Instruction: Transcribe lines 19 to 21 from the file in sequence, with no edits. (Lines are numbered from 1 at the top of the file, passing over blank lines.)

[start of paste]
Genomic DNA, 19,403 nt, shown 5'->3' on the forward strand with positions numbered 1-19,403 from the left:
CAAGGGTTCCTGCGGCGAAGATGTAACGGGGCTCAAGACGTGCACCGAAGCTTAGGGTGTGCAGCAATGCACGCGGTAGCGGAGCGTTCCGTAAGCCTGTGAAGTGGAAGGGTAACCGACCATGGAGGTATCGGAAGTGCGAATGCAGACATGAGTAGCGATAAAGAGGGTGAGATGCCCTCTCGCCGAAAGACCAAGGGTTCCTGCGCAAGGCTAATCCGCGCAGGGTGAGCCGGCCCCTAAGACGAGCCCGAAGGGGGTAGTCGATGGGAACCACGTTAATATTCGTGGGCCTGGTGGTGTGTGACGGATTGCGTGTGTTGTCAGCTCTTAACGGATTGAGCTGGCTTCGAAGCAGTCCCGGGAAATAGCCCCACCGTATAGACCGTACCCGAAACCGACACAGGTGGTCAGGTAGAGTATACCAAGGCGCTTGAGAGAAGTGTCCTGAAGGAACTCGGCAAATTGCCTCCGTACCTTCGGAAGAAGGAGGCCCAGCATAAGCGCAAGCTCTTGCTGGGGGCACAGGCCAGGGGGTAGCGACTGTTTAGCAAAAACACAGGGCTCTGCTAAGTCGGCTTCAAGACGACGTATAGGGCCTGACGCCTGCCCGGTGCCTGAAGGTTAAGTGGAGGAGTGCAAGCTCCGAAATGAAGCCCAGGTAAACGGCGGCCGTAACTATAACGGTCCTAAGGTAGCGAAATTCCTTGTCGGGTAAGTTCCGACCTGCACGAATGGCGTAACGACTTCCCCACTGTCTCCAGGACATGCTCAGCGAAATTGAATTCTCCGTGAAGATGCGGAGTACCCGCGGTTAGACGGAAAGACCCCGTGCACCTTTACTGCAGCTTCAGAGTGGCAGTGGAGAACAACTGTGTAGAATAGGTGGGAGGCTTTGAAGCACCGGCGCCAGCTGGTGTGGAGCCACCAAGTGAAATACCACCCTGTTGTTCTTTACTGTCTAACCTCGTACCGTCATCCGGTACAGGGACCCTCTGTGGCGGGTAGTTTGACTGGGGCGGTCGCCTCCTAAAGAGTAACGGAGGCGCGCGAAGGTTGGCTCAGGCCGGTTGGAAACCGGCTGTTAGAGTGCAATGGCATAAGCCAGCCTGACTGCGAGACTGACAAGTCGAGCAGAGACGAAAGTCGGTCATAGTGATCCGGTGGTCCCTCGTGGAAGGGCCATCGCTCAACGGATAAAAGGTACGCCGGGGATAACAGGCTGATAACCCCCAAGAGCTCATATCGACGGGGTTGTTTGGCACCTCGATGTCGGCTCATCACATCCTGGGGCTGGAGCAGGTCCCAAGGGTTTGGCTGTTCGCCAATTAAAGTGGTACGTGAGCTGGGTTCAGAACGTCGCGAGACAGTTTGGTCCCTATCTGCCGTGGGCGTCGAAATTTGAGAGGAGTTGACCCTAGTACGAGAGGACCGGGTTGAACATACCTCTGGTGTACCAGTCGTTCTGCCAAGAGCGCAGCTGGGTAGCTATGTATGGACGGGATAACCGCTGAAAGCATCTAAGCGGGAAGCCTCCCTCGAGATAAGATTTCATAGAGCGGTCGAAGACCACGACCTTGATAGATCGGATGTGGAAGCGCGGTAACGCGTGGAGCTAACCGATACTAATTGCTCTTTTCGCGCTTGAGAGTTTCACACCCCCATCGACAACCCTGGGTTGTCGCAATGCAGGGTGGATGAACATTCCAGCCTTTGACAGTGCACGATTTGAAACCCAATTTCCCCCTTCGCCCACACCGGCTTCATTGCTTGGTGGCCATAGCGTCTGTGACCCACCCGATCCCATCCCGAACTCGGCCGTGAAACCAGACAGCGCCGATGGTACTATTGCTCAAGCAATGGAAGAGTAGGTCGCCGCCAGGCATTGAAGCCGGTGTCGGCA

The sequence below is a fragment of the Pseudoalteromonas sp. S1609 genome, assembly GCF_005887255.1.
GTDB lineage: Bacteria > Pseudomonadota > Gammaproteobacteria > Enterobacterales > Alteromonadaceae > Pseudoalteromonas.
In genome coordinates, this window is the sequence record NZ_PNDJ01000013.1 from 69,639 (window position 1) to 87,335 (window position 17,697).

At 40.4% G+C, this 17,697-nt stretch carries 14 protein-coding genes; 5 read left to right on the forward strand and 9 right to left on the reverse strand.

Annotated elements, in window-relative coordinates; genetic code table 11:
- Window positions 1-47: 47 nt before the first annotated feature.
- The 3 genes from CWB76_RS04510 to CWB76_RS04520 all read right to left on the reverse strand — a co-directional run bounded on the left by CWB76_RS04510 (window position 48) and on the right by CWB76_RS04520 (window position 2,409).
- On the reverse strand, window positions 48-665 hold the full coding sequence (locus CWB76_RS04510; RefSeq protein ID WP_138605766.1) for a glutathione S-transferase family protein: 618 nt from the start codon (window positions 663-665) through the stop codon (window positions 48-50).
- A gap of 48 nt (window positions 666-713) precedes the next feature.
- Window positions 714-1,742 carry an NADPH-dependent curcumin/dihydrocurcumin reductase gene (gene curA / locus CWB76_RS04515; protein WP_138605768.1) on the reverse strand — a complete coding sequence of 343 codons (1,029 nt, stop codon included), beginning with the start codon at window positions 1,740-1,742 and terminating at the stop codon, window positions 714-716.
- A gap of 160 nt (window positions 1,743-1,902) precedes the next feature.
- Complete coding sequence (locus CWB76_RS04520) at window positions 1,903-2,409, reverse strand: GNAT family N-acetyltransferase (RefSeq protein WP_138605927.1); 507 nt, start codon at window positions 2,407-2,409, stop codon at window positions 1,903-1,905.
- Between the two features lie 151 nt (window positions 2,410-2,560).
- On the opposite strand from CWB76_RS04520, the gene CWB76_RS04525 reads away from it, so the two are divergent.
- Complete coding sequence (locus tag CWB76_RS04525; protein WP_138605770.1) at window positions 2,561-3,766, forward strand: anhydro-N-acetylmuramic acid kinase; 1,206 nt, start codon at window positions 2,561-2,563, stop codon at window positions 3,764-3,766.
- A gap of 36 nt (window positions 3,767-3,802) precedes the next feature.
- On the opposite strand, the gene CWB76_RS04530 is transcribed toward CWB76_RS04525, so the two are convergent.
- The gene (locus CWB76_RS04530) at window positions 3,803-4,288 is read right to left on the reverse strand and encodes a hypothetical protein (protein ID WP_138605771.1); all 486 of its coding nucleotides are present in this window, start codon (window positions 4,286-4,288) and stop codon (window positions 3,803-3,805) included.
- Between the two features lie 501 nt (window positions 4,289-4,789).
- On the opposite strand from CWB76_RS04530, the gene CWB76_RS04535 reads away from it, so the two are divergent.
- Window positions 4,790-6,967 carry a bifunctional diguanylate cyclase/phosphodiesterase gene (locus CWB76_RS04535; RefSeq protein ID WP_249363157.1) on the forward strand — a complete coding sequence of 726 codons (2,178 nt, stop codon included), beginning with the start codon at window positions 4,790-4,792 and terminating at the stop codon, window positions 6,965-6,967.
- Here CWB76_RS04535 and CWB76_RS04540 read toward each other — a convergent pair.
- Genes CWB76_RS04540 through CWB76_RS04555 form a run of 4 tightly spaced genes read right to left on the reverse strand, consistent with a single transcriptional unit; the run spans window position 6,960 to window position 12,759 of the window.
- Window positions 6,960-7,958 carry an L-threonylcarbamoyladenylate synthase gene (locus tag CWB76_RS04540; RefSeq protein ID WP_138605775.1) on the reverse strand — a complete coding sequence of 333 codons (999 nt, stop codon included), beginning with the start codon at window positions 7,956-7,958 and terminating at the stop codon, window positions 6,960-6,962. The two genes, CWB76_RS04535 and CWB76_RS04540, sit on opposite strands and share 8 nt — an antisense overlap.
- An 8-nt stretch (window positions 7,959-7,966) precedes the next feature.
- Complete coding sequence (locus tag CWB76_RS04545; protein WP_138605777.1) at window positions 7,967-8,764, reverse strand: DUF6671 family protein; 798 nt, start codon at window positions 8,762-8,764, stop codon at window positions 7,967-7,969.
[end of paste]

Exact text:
- On the opposite strand, the gene CWB76_RS04530 is transcribed toward CWB76_RS04525, so the two are convergent.
- The gene (locus CWB76_RS04530) at window positions 3,803-4,288 is read right to left on the reverse strand and encodes a hypothetical protein (protein ID WP_138605771.1); all 486 of its coding nucleotides are present in this window, start codon (window positions 4,286-4,288) and stop codon (window positions 3,803-3,805) included.
- Between the two features lie 501 nt (window positions 4,289-4,789).